Stevenson In Vulcano

Investigating 19th century Scottish industry abroad and within a European context using a Society grant

A collaborative project between the University of Glasgow, UK, the Sopratendenza di Messina, Sicily, Italy, CNR-ISMA, Rome, Italy and the Technical University of Crete, Greece

Effie Photos-Jones, Brian Barrett, Andrea di Renzoni and George Christidis

Funded by the Society of Antiquaries of Scotland with the assistance of the Wellcome Trust

James (‘Croesus’) Stevenson (1822-1903)

James (‘Croesus’) Stevenson (1822-1903) courtesy of Gustavo Conti

About ‘Croesus’
James (‘Croesus’) Stevenson (1822-1903) was a Glasgow industrialist manufacturing sodium and potassium dichromates for the dyeing and calico industries. Sulphur (sulphuric acid) was a key ingredient in converting potassium chromate to potassium dichromate (McLean 1901). At the time it was usual to import raw sulphur from the Mediterranean and in the 1870’s Stevenson, taking advantage of the political upheavals in Italy bought, from the departing Bourbons, the sulphur-rich volcanic island of Vulcano in the Aeolian Islands. He extracted and successfully processed sulphur but other minerals as well.

Stevenson was an astute businessman, a keen yatchman and a philanthropist. He bequeathed his collection of Lipari antiquities to Glasgow’s Kelvingrove Museum. In Vulcano he built the ‘casa dell’Inglese’ in Scottish pseudo-baronial style which survives to this day. He never married and lived with his father until the latter’s death. At the time of his coming to the inheritance of his father’s cotton fortune he was 47, single, handsome and rich. According to his family’s biographer ‘..he was canny with his money, but could be generous to a fault. He would lavish hospitality on his relations, but was shy and retiring at the same time. In public life he would sometimes find himself in the limelight- perhaps even courted it- but then, inexplicably, would shrink from it’. He was a ‘hypochondriac’ afraid to exert himself but in actual fact quite healthy (Stevenson 2009, 164).

Illustration and photograph of Vulcano crater

Left: Crater of Vulcano by J Houel, Hermitage Museum. Houel travelled to Sicily and the Aeolian islands between 1776 and 1779. Right: picture of the crater – 30th November 2016, looking towards the north. Assent on the crater is not difficult and as Smythe (1824) noted ‘even an invalid can climb it’. However the active fumaroles on the top create an intensely toxic environment. Lipari island is visible beyond the crater in the distance and also the twin peaks of Salina (called Didyme, by the Greeks). © The Vulcano Project

About ‘this project’

This project examines 19th century Scottish industry abroad and within a European context. The project forms the continuation of our investigation into medicinal minerals of the Greco-Roman world currently the focus of a Wellcome Trust Seed award ( It is almost certain that Stevenson relied for the recovery of particular minerals and energy resources on well-tried and tested processes, probably set in place since antiquity. As a result, Stevenson’s extractive practices and installations at Vulcano have the potential to shed light on similar techniques used in antiquity, in the Aeolians and beyond. There has been no proper archaeological survey of the island and this project offers a unique opportunity to examine the island closely. Stevenson’s activities included extraction of sulphur from within the crater (see Fig. above).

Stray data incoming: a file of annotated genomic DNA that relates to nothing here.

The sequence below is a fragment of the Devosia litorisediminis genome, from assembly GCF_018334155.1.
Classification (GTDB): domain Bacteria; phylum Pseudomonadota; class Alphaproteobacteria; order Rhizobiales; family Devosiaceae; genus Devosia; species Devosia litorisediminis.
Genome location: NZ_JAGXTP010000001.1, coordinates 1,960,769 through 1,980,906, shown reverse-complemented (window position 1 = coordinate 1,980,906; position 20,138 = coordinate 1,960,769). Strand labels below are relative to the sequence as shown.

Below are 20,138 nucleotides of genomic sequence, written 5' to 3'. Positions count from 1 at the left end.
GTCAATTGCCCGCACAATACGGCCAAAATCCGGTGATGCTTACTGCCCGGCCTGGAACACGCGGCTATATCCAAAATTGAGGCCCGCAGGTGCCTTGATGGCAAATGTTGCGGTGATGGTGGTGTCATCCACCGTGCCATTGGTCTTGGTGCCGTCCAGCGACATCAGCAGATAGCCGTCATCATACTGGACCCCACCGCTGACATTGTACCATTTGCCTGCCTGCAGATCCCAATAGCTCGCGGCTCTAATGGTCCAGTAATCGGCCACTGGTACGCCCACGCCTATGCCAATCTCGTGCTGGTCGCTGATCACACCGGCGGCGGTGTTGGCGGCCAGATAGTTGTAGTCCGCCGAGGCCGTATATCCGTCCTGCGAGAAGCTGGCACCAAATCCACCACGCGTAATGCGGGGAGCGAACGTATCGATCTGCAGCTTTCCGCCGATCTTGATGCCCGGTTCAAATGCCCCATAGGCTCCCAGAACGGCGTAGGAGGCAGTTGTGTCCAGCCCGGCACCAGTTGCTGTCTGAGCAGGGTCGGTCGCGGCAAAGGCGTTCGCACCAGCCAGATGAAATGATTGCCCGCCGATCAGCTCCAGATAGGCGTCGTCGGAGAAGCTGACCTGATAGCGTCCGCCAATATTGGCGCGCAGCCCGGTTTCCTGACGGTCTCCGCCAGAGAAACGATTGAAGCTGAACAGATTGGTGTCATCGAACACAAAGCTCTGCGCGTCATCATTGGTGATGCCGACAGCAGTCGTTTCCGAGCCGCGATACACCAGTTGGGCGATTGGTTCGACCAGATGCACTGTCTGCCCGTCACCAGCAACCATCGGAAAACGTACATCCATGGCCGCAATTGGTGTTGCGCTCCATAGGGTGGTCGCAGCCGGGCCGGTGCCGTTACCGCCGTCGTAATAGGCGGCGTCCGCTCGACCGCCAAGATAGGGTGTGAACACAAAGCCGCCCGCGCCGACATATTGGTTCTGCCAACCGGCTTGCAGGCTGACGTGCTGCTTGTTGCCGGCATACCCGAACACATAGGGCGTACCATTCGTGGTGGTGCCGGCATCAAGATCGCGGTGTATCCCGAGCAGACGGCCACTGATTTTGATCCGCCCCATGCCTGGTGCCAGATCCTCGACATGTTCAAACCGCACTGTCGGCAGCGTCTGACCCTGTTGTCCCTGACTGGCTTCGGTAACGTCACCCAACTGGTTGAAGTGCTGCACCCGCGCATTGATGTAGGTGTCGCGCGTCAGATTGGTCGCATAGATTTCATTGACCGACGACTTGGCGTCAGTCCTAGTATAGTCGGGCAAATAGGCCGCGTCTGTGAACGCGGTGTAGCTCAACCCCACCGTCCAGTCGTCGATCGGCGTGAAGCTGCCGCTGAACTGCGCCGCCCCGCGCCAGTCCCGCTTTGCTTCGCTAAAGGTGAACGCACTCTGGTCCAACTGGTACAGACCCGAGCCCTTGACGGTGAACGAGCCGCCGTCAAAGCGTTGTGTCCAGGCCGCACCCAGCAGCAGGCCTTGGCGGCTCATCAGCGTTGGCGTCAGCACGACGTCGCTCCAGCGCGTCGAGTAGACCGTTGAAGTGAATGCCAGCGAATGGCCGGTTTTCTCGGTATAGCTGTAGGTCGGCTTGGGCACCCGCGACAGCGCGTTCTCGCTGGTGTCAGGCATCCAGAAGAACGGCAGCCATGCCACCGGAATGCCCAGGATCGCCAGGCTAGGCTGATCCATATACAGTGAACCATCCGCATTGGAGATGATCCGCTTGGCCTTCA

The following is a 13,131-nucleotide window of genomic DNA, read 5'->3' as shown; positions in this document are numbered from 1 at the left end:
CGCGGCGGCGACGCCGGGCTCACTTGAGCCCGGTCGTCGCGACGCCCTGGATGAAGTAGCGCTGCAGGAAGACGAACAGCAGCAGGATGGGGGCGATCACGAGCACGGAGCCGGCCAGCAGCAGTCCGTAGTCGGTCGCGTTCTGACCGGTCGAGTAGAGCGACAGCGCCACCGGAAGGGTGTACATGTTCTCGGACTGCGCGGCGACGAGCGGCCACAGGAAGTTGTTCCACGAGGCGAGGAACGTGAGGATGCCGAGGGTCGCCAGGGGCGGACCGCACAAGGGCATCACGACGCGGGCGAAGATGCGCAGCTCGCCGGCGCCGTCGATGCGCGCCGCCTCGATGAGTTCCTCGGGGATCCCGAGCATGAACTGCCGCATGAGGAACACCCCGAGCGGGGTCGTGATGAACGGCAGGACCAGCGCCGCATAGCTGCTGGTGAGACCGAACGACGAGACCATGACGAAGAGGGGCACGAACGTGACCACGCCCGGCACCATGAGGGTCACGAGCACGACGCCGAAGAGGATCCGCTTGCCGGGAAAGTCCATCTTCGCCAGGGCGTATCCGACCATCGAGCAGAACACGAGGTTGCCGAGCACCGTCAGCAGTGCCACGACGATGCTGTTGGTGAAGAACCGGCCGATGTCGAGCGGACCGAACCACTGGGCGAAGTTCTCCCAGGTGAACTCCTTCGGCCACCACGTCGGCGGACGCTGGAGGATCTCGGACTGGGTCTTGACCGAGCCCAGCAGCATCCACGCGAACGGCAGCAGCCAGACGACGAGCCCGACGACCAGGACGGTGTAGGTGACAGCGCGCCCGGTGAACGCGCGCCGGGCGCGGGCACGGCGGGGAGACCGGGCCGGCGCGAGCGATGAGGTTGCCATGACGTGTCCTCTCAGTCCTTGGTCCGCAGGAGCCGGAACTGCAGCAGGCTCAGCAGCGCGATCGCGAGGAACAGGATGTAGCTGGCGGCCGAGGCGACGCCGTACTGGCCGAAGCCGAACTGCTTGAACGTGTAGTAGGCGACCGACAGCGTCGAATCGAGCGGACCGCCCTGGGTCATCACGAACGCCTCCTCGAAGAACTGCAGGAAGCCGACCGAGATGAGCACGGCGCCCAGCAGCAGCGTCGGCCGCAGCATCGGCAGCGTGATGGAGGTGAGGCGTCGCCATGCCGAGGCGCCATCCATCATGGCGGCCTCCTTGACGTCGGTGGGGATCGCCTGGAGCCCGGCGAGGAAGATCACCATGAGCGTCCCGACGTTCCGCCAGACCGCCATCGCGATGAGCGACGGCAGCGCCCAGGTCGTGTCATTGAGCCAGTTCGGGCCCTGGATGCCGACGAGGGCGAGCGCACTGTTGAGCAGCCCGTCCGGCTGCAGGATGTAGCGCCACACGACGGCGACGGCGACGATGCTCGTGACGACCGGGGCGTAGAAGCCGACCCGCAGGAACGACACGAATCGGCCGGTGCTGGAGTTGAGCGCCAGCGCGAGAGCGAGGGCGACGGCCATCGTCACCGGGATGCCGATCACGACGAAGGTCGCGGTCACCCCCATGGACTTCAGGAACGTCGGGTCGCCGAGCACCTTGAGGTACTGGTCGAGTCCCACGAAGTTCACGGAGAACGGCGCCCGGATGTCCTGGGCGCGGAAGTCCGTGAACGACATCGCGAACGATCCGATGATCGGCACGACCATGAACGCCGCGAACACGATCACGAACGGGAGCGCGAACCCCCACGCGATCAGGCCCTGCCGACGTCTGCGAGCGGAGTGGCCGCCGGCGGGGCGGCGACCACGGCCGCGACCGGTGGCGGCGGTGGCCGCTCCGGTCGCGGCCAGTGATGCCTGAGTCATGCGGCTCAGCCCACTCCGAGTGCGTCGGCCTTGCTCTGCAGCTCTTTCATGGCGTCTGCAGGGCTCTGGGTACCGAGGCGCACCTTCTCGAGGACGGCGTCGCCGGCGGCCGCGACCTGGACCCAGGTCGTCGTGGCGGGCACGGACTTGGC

This is a complex and fascinating story potentially offering a rarely accessed penetrating insight into particular individuals, attitudes and time-old (industrial) practices. It is also very much a multi-disciplinary project following in the footsteps of our on-going work (geo-archaeological surveys) in the Aeolian and the Aegean Islands employing a multitude of scientific techniques (Photos-Jones and Hall 2011; Photos-Jones et al 2016). The project explores local vs global industrial relationships across the ages and the cross-linking of industrial expertise albeit, in a largely pre- industrial context.

Illustrations of the alum cave

Archduke’s Louis Salvator depiction of the interior of the alum mine/cave in Vulcano, shortly after the closure of all works following the volcanic eruption of August 3rd, 1888. Picture on the right was taken from within the alum cave on December 1st 2016. © The Vulcano Project.

As part of this first phase of work we established (a) the locations of sulphur and alum extraction, in the crater /solfatara and the alum cave respectively (see Fig. above), b) the area of the workshops and c) the calcarone furnaces for sulphur extraction on the volcano’s eastern slope; (d) we identified potentially earlier (Roman?) activities in the area of the Faraglione, and (e) we sampled extensively geological specimens from the area of the Faraglione and the alum cave, the crater and the calcarone. 3D capture technologies have been applied to a number of these sites with the intention of providing 3D models for exploration in a virtual archive. These will act as a contemporary baseline and allow for further investigation into these areas in the future.



Archduke Ludwig Salvator 1893. Die Liparischen Inseln. Volume I : Vulcano. prag: druck und Verlag von Heinr Mercy.

McLean, A, 1901.  Local Industries of Glasgow and the West of Scotland. British Association for The Advancement Of Science.

Photos-Jones, E. and Hall, A. J. 2011. Lemnian Earth and the earths of the Aegean: an archaeological guide to medicines, pigments and washing powders, Glasgow: Potingair Press

Photos-Jones, E, G.E. Christidis, M. Piochi, C. Keane, A.Mormone, G. Balassone,V. Perdikatsis and , A. Leanord 2016. Testing Greco-Roman medicinal minerals: The case of solfataric alum. Journal of Archaeological Science: Reports 10, 82–95.

Stevenson H, 2009 Jobs for the Boys London: Dove Books.


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